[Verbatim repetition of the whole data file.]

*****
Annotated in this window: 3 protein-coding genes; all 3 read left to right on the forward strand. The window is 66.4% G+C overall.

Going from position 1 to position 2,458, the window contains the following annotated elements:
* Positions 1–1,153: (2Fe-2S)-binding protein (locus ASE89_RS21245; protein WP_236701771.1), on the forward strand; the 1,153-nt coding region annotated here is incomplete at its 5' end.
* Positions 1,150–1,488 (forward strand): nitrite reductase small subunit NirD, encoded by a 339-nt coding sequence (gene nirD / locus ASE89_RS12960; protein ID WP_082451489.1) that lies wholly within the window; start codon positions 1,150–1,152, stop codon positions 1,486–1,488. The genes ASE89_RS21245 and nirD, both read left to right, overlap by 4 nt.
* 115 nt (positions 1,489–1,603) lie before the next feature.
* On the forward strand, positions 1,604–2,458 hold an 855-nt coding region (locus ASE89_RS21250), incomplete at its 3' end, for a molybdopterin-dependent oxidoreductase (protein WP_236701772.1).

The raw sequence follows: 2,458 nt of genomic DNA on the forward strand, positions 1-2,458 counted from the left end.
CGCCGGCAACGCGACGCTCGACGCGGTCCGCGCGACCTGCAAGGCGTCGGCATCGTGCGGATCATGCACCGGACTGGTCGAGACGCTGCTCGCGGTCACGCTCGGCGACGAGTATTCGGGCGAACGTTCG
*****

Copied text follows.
Annotated in this window: 3 protein-coding genes; all 3 read left to right on the forward strand. The window is 66.4% G+C overall.

Going from position 1 to position 2,458, the window contains the following annotated elements:
* Positions 1–1,153: (2Fe-2S)-binding protein (locus ASE89_RS21245; protein WP_236701771.1), on the forward strand; the 1,153-nt coding region annotated here is incomplete at its 5' end.
* Positions 1,150–1,488 (forward strand): nitrite reductase small subunit NirD, encoded by a 339-nt coding sequence (gene nirD / locus ASE89_RS12960; protein ID WP_082451489.1) that lies wholly within the window; start codon positions 1,150–1,152, stop codon positions 1,486–1,488. The genes ASE89_RS21245 and nirD, both read left to right, overlap by 4 nt.
* 115 nt (positions 1,489–1,603) lie before the next feature.
* On the forward strand, positions 1,604–2,458 hold an 855-nt coding region (locus ASE89_RS21250), incomplete at its 3' end, for a molybdopterin-dependent oxidoreductase (protein WP_236701772.1).

The raw sequence follows: 2,458 nt of genomic DNA on the forward strand, positions 1-2,458 counted from the left end.
CGCCGGCAACGCGACGCTCGACGCGGTCCGCGCGACCTGCAAGGCGTCGGCATCGTGCGGATCATGCACCGGACTGGTCGAGACGCTGCTCGCGGTCACGCTCGGCGACGAGTATTCGGGCGAACGTTCG